After receiving so many responses about my previous article, “Sharing Internet access with just one IP address,” I decided to explore some of the options the readers suggested. In the wake of all of the posts, I wrote an article about Windows 2000 Server and how it can be used to share one IP address for Internet access. In a professional environment, Win2K Server is a good fit, but what about the home user? Many possible solutions geared towards the home network were posted, in particular, several software options. Two standouts were AnalogX, submitted by Al Yakus, and Proxy+, submitted by dkman. Both are easily configured and can be a great option when you want to share Internet access with one IP address.

AnalogX is available for download at The best part of this program is the cost—it’s free. In addition, downloading the program is a breeze due to its small file size of 251 KB.

AnalogX proxy supports the following protocols: HTTP (Web), HTTPS (secure Web), POP3 (receive mail), SMTP (send mail), NNTP (newsgroups), FTP (file transfer), and Socks4/4a and partial Socks5 (no UDP). When configured properly, it works with Internet Explorer, Netscape, AOL, AOL Instant Messenger, Microsoft Messenger, and others. This program also reduces costs by effectively providing Internet access without the overhead of additional hardware. You only need one NIC, one account, and one PC to operate the server. In addition, the configuration of AnalogX is a breeze. I had this program downloaded, installed, configured, and running in a matter of minutes. Figure 1 shows the main control panel.

Figure 1
AnalogX main control panel

Outside of the Network Information screen, the About screen, and the E-mail setup screen, this is all there is to this small proxy server. All configurations are made right from this screen. You turn on each component by clicking on the appropriate button. For example, if you want only the HTTP proxy, then you would turn off all the other protocols, as shown in Figure 2.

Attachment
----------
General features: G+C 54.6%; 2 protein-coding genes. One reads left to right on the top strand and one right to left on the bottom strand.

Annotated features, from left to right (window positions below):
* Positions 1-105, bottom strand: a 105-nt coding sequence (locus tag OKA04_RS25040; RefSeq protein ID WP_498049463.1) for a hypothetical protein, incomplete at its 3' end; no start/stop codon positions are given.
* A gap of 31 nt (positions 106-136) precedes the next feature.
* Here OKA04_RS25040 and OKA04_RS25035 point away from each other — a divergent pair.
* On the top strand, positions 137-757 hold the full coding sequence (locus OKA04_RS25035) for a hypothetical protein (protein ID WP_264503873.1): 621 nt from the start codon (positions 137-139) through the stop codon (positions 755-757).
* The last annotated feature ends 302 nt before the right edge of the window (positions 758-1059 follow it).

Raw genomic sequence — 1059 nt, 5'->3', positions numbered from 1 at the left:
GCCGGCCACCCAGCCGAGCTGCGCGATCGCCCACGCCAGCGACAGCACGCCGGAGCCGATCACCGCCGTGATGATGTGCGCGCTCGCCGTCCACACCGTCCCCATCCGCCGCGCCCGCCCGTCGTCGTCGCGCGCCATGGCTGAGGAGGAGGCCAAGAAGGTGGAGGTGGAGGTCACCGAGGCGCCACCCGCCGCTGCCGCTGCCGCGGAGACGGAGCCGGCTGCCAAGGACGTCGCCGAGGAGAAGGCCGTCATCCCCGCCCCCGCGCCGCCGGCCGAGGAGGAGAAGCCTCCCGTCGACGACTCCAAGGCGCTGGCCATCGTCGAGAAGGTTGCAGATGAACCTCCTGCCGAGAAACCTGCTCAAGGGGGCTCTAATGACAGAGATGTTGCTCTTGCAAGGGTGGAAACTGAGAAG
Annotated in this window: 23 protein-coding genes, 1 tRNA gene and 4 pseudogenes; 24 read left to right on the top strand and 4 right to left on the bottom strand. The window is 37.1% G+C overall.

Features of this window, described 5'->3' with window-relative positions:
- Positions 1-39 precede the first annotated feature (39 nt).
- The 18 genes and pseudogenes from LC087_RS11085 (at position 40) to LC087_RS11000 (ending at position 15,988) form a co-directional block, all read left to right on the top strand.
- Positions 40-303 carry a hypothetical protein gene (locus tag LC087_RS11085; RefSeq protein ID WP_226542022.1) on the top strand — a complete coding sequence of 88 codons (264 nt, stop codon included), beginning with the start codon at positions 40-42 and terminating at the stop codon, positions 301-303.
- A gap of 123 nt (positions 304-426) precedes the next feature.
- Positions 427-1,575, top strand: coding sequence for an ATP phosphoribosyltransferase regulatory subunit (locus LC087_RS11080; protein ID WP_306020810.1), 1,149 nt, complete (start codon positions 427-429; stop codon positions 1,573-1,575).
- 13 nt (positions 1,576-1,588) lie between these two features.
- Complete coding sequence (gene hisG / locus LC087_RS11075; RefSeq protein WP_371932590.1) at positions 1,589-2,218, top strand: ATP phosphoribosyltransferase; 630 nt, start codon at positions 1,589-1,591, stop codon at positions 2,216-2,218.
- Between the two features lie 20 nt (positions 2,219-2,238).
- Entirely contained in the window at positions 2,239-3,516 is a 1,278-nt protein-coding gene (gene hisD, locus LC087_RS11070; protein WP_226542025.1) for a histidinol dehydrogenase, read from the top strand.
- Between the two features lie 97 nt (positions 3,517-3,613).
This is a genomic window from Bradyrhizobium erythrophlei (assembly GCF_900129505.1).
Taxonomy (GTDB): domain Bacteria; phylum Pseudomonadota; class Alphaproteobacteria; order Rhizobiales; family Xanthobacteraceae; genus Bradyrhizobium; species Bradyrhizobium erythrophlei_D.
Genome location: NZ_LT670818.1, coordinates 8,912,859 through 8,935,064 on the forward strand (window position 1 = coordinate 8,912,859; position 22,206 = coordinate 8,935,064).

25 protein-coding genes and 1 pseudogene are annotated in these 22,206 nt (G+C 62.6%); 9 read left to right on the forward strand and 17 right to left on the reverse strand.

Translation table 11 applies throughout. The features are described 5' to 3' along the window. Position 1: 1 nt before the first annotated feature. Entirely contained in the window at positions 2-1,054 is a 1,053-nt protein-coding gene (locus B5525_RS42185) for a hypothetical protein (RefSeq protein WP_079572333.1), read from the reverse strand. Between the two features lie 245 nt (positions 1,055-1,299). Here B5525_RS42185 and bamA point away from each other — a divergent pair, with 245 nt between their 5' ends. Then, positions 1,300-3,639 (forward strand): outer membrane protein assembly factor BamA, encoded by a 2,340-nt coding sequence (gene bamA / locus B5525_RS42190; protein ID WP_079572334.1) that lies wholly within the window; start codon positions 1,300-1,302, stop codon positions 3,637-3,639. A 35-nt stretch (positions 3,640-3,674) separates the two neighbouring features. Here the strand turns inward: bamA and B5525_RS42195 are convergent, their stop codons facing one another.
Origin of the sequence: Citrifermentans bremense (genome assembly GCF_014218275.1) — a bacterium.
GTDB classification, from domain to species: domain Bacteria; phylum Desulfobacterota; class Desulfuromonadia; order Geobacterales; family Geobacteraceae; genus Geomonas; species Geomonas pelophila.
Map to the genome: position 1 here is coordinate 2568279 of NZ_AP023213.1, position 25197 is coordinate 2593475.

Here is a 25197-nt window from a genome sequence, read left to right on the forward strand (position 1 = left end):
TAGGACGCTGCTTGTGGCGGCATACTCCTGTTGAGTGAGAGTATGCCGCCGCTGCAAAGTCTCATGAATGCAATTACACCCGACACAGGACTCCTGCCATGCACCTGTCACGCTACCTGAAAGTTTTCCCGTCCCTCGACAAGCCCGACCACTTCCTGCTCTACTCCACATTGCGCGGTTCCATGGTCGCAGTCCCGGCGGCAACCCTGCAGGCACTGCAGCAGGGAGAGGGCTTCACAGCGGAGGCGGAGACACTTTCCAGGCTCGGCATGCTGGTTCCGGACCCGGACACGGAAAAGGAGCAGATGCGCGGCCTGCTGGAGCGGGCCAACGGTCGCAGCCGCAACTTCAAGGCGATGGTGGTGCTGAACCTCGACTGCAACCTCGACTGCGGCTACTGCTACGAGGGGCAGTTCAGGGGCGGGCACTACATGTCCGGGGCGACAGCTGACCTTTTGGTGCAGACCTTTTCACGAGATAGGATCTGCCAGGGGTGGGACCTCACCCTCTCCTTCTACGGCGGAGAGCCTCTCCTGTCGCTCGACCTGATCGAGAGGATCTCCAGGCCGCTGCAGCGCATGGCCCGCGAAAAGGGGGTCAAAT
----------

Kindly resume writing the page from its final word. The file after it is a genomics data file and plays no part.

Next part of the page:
Figure 2
AnalogX configured for only the HTTP proxy

To configure for use with e-mail, you click on the Configure Email Alias button. Figure 3 shows the e-mail address configuration dialog box in detail.

Figure 3
AnalogX e-mail alias configuration panel

AnalogX adds security
AnalogX is a small proxy with many powerful utilities. One of its capabilities is its binding feature. There are many hackers surfing the Internet looking for vulnerable proxies to use. An open proxy allows hackers to anonymously scan remote computer ports, surf the Internet, and send e-mail. Once hackers find your open proxy server, they will add it to their list of proxies and make their Internet hacking footsteps that much harder to track.

The more proxies hackers send their packets of data through, the less likely it is that they will get caught. Each proxy server is considered a “hop,” and each hop has a log. If a hacker can send his data packets through many hops, then the chances of someone not logging his moves are greater. All it takes is one system admin to either delete or not keep the logs at all and the hacker becomes untraceable.